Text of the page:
I suffer from occasional bouts of sleep paralysis, but thankfully they are very mild. Most of the time I can even “shake” myself out of a spell, by wiggling my foot until I build up enough momentum to wake myself. (Restless leg syndrome has one advantage, at least.) I’ve never experienced any of the hallucinations that many sufferers of sleep paralysis experience.
So, are they just products of the not-fully-awake mind, as would seem the most likely explanation? Or is it that, while in an altered state of consciousness, people can perceive things that are normally invisible to them—and those things can perceive the people in return? The most fascinating accounts of sleep paralysis, and the most troubling, are those where outside observers allege to have also witnessed the phenomena. One such case is briefly explored in the documentary THE NIGHTMARE, but all too briefly. While the film is fascinating, I would have liked to hear more from the scientific side as well. As it is, the documentary only offers recountings and reenactments of incidents of sleep paralysis. Those reenactments, though, are enough to satisfy Horror movie lovers, which is, I expect, the audience they were aiming for.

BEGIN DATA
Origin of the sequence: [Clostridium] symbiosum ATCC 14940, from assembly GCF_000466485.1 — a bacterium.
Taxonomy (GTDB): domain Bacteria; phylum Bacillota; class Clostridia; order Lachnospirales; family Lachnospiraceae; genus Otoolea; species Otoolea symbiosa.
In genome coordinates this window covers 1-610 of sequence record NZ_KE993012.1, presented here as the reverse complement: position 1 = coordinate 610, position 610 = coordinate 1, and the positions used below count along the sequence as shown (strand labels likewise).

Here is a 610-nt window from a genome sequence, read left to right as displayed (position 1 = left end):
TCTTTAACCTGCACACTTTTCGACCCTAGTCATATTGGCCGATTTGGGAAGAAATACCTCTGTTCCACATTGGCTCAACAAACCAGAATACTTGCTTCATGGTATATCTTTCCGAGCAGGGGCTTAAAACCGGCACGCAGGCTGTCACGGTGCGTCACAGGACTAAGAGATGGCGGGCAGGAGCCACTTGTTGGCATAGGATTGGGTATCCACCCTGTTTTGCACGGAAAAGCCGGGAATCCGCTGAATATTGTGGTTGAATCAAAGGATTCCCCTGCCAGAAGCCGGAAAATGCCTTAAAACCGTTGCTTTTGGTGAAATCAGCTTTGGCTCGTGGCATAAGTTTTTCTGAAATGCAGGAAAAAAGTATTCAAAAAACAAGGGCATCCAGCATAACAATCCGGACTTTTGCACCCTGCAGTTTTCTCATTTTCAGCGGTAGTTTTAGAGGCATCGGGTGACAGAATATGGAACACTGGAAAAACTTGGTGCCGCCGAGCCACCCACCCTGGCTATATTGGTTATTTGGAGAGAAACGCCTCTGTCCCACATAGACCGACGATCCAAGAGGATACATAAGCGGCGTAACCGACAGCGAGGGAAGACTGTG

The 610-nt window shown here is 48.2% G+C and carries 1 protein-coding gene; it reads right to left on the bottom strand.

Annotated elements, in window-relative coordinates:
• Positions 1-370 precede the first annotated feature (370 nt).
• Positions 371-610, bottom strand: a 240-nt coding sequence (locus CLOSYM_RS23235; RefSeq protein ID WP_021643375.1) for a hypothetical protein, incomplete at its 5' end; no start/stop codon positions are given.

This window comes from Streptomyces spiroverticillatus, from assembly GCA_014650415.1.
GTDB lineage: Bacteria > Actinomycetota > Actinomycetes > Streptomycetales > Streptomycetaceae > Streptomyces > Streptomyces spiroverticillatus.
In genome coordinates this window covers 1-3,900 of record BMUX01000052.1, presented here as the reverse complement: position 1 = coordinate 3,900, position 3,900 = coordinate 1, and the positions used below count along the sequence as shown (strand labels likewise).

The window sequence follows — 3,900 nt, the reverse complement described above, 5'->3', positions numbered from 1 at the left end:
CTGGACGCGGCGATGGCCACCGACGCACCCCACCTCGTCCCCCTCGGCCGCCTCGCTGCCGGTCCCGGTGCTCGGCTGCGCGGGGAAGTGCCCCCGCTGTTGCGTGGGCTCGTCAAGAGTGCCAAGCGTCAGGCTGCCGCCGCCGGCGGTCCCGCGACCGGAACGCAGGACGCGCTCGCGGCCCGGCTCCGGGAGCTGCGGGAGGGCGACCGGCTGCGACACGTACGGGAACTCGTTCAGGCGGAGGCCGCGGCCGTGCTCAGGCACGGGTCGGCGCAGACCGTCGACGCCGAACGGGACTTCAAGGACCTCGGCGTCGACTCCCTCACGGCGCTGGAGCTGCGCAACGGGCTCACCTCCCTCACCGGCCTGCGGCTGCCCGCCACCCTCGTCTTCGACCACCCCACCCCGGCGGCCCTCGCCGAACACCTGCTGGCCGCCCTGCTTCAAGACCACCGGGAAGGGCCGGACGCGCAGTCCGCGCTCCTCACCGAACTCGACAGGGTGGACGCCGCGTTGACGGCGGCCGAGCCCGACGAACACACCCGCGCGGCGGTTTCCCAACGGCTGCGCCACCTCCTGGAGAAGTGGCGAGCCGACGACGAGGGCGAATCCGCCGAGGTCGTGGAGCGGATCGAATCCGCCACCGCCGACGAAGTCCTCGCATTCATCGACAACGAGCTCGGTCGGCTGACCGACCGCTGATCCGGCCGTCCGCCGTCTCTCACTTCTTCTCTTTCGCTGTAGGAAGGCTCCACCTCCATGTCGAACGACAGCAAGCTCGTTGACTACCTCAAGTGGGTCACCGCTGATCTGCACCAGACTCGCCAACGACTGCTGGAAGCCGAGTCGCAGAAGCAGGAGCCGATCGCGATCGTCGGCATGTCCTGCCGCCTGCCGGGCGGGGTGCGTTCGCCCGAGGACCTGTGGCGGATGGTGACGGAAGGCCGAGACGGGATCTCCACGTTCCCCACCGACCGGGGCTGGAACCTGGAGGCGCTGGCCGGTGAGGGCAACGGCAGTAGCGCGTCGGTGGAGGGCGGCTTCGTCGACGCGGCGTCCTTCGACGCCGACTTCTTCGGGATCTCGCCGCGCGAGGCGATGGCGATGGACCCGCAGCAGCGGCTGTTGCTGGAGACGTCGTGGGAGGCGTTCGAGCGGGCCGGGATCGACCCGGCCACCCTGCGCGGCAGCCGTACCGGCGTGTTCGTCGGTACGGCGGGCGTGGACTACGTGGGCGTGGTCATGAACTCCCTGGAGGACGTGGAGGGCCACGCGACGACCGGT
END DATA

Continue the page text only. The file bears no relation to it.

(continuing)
Sleep paralysis could go a long way towards explain how the vampire myth came into being. If one suffering from a bout of it hallucinated a vision of a recently-deceased relative—especially likely if that person had been conditioned to expect such a visitation—then you get a readymade vampire.
But what *about* those cases where someone *other* than the sleeping victim sees something?